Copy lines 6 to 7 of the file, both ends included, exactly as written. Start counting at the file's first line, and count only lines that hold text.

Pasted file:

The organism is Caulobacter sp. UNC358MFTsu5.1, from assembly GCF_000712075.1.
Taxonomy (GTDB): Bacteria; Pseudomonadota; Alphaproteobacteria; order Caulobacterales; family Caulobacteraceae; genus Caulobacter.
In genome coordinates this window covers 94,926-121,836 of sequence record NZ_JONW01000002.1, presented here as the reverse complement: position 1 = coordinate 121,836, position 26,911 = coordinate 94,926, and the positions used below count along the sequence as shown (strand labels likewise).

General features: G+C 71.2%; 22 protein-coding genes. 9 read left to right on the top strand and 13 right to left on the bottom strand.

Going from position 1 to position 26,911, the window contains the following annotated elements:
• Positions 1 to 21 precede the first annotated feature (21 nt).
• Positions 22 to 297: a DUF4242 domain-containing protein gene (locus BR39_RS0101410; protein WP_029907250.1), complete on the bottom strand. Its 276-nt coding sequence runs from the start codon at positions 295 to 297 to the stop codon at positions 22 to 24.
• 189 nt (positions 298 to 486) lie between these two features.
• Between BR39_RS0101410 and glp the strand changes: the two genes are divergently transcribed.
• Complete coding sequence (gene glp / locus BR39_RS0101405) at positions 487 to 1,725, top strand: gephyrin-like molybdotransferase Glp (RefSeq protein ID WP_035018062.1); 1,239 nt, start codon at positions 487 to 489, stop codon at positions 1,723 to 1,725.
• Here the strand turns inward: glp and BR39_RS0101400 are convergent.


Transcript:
• Positions 1 to 21 precede the first annotated feature (21 nt).
• Positions 22 to 297: a DUF4242 domain-containing protein gene (locus BR39_RS0101410; protein WP_029907250.1), complete on the bottom strand. Its 276-nt coding sequence runs from the start codon at positions 295 to 297 to the stop codon at positions 22 to 24.